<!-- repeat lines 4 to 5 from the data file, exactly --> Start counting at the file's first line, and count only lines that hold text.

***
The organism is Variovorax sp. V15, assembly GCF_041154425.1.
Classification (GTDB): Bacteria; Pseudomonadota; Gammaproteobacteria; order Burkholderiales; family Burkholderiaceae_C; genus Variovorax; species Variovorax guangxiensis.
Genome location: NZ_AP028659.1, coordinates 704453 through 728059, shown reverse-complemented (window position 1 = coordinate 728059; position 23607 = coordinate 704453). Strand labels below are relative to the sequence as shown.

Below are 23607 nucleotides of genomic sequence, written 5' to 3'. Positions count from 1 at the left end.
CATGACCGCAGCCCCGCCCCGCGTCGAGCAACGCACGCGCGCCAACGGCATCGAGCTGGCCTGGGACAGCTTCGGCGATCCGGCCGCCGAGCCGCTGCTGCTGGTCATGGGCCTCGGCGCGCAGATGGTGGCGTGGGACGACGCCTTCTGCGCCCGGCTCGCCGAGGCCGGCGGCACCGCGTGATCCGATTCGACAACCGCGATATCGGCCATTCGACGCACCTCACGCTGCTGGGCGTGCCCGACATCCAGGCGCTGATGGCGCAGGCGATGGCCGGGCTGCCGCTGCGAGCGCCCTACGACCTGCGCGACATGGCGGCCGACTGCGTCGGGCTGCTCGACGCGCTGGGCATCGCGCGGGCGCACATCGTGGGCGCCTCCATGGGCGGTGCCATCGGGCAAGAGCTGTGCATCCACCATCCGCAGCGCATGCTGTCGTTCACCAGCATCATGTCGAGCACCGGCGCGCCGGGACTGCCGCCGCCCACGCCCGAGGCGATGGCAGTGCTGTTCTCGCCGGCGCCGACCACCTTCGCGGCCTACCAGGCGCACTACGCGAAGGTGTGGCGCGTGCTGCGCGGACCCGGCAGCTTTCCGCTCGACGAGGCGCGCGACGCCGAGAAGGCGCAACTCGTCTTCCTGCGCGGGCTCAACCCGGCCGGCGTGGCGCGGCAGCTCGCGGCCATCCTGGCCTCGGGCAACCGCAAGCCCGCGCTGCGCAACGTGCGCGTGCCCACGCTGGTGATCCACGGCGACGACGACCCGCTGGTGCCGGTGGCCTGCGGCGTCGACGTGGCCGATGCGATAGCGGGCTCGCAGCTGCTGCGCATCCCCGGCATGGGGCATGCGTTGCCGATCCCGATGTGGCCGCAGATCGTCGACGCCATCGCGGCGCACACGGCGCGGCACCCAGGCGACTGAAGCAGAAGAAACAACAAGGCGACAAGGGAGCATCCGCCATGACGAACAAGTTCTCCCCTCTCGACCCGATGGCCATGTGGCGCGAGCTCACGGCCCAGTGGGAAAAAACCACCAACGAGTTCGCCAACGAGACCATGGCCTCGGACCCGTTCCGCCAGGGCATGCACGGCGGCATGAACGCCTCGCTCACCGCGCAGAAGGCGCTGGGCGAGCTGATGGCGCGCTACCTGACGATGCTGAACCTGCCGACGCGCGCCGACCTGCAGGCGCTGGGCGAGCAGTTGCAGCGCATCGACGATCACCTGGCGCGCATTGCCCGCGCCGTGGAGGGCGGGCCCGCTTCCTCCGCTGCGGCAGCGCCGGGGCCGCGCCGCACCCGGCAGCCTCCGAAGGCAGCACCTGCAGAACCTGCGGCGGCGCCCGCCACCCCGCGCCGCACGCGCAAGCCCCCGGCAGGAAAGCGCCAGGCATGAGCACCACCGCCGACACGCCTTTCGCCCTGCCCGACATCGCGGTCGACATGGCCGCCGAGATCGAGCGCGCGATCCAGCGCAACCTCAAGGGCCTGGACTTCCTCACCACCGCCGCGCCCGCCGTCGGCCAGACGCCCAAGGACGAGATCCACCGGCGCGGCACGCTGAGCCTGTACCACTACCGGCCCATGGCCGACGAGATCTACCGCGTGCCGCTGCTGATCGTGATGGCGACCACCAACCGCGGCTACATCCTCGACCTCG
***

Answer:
Below are 23607 nucleotides of genomic sequence, written 5' to 3'. Positions count from 1 at the left end.
CATGACCGCAGCCCCGCCCCGCGTCGAGCAACGCACGCGCGCCAACGGCATCGAGCTGGCCTGGGACAGCTTCGGCGATCCGGCCGCCGAGCCGCTGCTGCTGGTCATGGGCCTCGGCGCGCAGATGGTGGCGTGGGACGACGCCTTCTGCGCCCGGCTCGCCGAGGCCGGCGGCACCGCGTGATCCGATTCGACAACCGCGATATCGGCCATTCGACGCACCTCACGCTGCTGGGCGTGCCCGACATCCAGGCGCTGATGGCGCAGGCGATGGCCGGGCTGCCGCTGCGAGCGCCCTACGACCTGCGCGACATGGCGGCCGACTGCGTCGGGCTGCTCGACGCGCTGGGCATCGCGCGGGCGCACATCGTGGGCGCCTCCATGGGCGGTGCCATCGGGCAAGAGCTGTGCATCCACCATCCGCAGCGCATGCTGTCGTTCACCAGCATCATGTCGAGCACCGGCGCGCCGGGACTGCCGCCGCCCACGCCCGAGGCGATGGCAGTGCTGTTCTCGCCGGCGCCGACCACCTTCGCGGCCTACCAGGCGCACTACGCGAAGGTGTGGCGCGTGCTGCGCGGACCCGGCAGCTTTCCGCTCGACGAGGCGCGCGACGCCGAGAAGGCGCAACTCGTCTTCCTGCGCGGGCTCAACCCGGCCGGCGTGGCGCGGCAGCTCGCGGCCATCCTGGCCTCGGGCAACCGCAAGCCCGCGCTGCGCAACGTGCGCGTGCCCACGCTGGTGATCCACGGCGACGACGACCCGCTGGTGCCGGTGGCCTGCGGCGTCGACGTGGCCGATGCGATAGCGGGCTCGCAGCTGCTGCGCATCCCCGGCATGGGGCATGCGTTGCCGATCCCGATGTGGCCGCAGATCGTCGACGCCATCGCGGCGCACACGGCGCGGCACCCAGGCGACTGAAGCAGAAGAAACAACAAGGCGACAAGGGAGCATCCGCCATGACGAACAAGTTCTCCCCTCTCGACCCGATGGCCATGTGGCGCGAGCTCACGGCCCAGTGGGAAAAAACCACCAACGAGTTCGCCAACGAGACCATGGCCTCGGACCCGTTCCGCCAGGGCATGCACGGCGGCATGAACGCCTCGCTCACCGCGCAGAAGGCGCTGGGCGAGCTGATGGCGCGCTACCTGACGATGCTGAACCTGCCGACGCGCGCCGACCTGCAGGCGCTGGGCGAGCAGTTGCAGCGCATCGACGATCACCTGGCGCGCATTGCCCGCGCCGTGGAGGGCGGGCCCGCTTCCTCCGCTGCGGCAGCGCCGGGGCCGCGCCGCACCCGGCAGCCTCCGAAGGCAGCACCTGCAGAACCTGCGGCGGCGCCCGCCACCCCGCGCCGCACGCGCAAGCCCCCGGCAGGAAAGCGCCAGGCATGAGCACCACCGCCGACACGCCTTTCGCCCTGCCCGACATCGCGGTCGACATGGCCGCCGAGATCGAGCGCGCGATCCAGCGCAACCTCAAGGGCCTGGACTTCCTCACCACCGCCGCGCCCGCCGTCGGCCAGACGCCCAAGGACGAGATCCACCGGCGCGGCACGCTGAGCCTGTACCACTACCGGCCCATGGCCGACGAGATCTACCGCGTGCCGCTGCTGATCGTGATGGCGACCACCAACCGCGGCTACATCCTCGACCTCG